Kathryn Killackey

Giant Pacific Octopus by Kathryn Killackey

Giant Pacific Octopus
Enteroctopus dofleini
Gouache, 2010
$800

The giant pacific octopus (Enteroctopus dofleini) is native to the coastal North Pacific on both the American and Asian sides. It is the largest octopus species recorded. These octopuses eat a variety of crustaceans, bi-valves, and fish and are in turn preyed upon by marine mammals, sharks, and humans. Like other cephalopods, it has the ability to hide from predators by camouflaging itself. It does so with special pigment-containing organs called chromatophores, which allow it to change its skin color to match its surroundings such as the Agarum fimbriatum, a species of brown algae, in the background of this illustration.

 

Kathryn Killackey

Grave goods associated with infant burial 17456 at Çatalhöyük by Kathryn Killackey

Grave goods associated with infant burial 17456 at Çatalhöyük
Gouache and digital imaging, 2011
Not for sale

Çatalhöyük is a 9000-year-old Neolithic archaeological site in Turkey.  The site consists of an early sedentary community that practiced both agriculture and animal husbandry. The people of Çatalhöyük buried their dead under the floors of their houses. Some houses had up to 60 people buried in them. This illustration depicts the grave goods associated with an infant burial excavated in Building 49. It is not possible to tell if it was male or female for only the skeleton remains. The infant was buried wrapped in a reed mat, decorated with bone, shell, and copper beads, and accompanied by Unio sp. shells, basketry, and blue pigment.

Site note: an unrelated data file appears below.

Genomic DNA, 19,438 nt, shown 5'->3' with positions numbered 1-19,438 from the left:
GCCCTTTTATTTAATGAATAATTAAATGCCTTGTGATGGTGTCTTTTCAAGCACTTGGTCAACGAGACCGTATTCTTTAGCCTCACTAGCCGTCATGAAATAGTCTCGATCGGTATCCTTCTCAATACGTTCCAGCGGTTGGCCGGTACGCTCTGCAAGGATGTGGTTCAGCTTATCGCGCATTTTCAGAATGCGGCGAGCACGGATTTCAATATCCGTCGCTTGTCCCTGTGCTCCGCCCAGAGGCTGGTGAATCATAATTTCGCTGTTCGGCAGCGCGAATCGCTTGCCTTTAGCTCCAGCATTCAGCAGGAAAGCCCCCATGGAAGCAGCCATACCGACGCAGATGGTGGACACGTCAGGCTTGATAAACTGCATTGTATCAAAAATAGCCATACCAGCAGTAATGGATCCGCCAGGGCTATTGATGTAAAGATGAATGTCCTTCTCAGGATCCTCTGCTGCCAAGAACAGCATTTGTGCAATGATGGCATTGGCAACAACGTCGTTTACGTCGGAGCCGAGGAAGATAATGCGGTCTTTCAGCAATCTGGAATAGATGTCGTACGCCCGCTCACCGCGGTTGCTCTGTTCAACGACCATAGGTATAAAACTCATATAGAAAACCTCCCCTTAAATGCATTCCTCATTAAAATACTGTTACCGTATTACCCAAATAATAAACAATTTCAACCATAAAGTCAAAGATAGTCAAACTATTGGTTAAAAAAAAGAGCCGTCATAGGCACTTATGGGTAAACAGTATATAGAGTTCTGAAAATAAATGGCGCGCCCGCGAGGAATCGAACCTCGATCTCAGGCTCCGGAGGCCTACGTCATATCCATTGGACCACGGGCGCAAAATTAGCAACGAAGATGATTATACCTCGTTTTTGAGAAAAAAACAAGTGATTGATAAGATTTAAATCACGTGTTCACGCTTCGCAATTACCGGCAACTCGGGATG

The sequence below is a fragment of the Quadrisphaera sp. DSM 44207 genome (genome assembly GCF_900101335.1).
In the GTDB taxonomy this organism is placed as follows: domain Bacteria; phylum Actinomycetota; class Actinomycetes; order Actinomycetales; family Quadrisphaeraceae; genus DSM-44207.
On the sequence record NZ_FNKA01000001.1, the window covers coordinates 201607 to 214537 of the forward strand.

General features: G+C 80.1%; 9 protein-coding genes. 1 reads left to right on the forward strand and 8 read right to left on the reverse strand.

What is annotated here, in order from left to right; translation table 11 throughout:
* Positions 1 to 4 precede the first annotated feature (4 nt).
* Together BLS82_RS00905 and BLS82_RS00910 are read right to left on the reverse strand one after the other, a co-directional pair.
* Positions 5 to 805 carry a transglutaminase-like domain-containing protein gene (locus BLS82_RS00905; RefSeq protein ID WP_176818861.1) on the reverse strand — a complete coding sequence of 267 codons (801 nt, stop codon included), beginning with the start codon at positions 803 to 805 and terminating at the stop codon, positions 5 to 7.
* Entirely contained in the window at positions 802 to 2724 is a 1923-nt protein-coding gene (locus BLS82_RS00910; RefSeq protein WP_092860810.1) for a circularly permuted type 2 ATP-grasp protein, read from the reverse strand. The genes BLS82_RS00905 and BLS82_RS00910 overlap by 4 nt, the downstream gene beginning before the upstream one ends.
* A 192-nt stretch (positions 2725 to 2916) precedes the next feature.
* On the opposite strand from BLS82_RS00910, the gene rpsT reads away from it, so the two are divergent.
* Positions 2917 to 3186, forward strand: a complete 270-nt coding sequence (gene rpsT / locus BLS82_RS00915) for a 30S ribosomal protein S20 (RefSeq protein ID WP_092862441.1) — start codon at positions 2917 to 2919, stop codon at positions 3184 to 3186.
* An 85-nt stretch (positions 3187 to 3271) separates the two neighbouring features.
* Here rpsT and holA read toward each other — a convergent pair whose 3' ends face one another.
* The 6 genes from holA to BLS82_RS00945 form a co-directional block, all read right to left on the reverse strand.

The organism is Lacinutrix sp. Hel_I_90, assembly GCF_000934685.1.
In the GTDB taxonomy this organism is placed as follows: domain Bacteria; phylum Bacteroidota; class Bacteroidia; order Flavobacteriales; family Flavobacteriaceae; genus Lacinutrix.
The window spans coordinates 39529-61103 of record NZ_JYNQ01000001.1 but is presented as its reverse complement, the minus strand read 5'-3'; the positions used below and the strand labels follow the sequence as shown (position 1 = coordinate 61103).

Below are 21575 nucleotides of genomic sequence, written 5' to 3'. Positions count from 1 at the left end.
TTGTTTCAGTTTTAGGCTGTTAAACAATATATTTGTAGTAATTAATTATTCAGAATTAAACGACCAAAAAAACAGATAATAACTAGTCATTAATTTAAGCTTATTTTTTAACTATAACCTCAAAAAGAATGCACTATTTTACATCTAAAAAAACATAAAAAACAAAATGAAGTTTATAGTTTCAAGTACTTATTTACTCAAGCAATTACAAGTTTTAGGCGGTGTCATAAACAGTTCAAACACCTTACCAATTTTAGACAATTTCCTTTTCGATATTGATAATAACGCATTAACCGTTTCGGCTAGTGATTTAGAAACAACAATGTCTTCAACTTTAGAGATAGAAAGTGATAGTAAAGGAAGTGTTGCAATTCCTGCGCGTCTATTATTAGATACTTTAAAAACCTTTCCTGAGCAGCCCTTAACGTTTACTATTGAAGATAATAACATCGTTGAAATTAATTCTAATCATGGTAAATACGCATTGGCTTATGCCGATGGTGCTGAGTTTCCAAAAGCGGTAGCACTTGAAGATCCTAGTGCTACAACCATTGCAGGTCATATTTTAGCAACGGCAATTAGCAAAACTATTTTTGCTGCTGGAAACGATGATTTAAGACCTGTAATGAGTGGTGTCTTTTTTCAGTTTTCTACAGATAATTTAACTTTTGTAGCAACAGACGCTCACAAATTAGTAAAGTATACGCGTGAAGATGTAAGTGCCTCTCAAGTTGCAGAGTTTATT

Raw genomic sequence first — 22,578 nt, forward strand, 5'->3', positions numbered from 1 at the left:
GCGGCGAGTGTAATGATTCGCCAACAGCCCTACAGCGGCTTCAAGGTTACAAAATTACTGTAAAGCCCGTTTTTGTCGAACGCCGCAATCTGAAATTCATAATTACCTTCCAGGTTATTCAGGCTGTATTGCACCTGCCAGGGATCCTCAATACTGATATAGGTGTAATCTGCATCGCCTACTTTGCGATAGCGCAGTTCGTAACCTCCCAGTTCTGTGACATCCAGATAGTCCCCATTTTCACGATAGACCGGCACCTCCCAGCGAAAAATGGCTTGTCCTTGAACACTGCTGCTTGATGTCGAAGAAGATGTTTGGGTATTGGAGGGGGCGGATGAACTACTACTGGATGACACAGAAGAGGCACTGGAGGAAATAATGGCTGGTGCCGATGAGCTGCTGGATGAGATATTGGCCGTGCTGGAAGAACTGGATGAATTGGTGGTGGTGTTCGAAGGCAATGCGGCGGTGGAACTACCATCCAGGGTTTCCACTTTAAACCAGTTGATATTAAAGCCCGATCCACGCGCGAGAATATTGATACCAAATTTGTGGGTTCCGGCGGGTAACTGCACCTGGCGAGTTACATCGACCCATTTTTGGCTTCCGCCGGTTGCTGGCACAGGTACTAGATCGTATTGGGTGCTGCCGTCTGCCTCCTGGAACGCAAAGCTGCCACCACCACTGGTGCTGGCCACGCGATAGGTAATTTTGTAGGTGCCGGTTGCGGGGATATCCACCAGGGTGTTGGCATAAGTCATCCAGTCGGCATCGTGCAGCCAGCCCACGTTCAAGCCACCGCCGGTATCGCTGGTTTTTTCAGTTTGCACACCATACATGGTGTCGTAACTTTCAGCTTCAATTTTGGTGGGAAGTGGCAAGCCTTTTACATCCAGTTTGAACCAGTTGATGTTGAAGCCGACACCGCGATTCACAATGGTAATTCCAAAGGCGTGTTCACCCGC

Return to top

Back to Exhibits

——

Lynette Carrington-Smith

Lynette was blessed with a childhood in the English countryside where her grandparents established a Nature Reserve. Having qualified as a textile designer she moved to London where she worked for fabric, dress and fashion companies. On relocating to Northamptonshire, Lynette qualified as a tutor for adults in both watercolour painting and botanical illustration and designed for the Greeting Card Market. At the same time she was exhibiting with the Society of Botanical Artists,as an elected member,and at the Royal Horticultural Society in London, where Lynette was awarded three Silver Medals and the coveted Silver Lindley Medal for ‘special scientific and educational merit’.